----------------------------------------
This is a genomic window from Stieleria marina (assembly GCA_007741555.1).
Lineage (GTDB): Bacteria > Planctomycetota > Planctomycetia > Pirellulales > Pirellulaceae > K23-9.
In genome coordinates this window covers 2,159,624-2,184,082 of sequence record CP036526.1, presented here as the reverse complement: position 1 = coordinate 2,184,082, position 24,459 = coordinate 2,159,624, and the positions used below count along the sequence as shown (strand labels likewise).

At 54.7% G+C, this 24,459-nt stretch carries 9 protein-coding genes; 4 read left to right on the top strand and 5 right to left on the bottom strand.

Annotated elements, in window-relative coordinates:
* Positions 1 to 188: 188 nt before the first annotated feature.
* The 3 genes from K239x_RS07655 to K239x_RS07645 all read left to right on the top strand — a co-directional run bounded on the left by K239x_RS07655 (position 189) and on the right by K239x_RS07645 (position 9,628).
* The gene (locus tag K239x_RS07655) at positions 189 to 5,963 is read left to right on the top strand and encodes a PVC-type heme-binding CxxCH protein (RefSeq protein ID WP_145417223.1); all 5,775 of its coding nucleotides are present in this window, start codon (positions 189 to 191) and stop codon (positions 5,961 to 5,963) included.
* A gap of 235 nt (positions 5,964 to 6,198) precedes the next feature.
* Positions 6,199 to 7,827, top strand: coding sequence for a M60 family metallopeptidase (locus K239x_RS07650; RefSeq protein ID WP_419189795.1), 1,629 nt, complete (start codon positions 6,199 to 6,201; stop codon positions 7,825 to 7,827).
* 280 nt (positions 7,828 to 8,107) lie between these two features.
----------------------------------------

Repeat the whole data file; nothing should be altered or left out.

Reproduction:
This is a genomic window from Stieleria marina (assembly GCA_007741555.1).
Lineage (GTDB): Bacteria > Planctomycetota > Planctomycetia > Pirellulales > Pirellulaceae > K23-9.
In genome coordinates this window covers 2,159,624-2,184,082 of sequence record CP036526.1, presented here as the reverse complement: position 1 = coordinate 2,184,082, position 24,459 = coordinate 2,159,624, and the positions used below count along the sequence as shown (strand labels likewise).

At 54.7% G+C, this 24,459-nt stretch carries 9 protein-coding genes; 4 read left to right on the top strand and 5 right to left on the bottom strand.

Annotated elements, in window-relative coordinates:
* Positions 1 to 188: 188 nt before the first annotated feature.
* The 3 genes from K239x_RS07655 to K239x_RS07645 all read left to right on the top strand — a co-directional run bounded on the left by K239x_RS07655 (position 189) and on the right by K239x_RS07645 (position 9,628).
* The gene (locus tag K239x_RS07655) at positions 189 to 5,963 is read left to right on the top strand and encodes a PVC-type heme-binding CxxCH protein (RefSeq protein ID WP_145417223.1); all 5,775 of its coding nucleotides are present in this window, start codon (positions 189 to 191) and stop codon (positions 5,961 to 5,963) included.
* A gap of 235 nt (positions 5,964 to 6,198) precedes the next feature.
* Positions 6,199 to 7,827, top strand: coding sequence for a M60 family metallopeptidase (locus K239x_RS07650; RefSeq protein ID WP_419189795.1), 1,629 nt, complete (start codon positions 6,199 to 6,201; stop codon positions 7,825 to 7,827).
* 280 nt (positions 7,828 to 8,107) lie between these two features.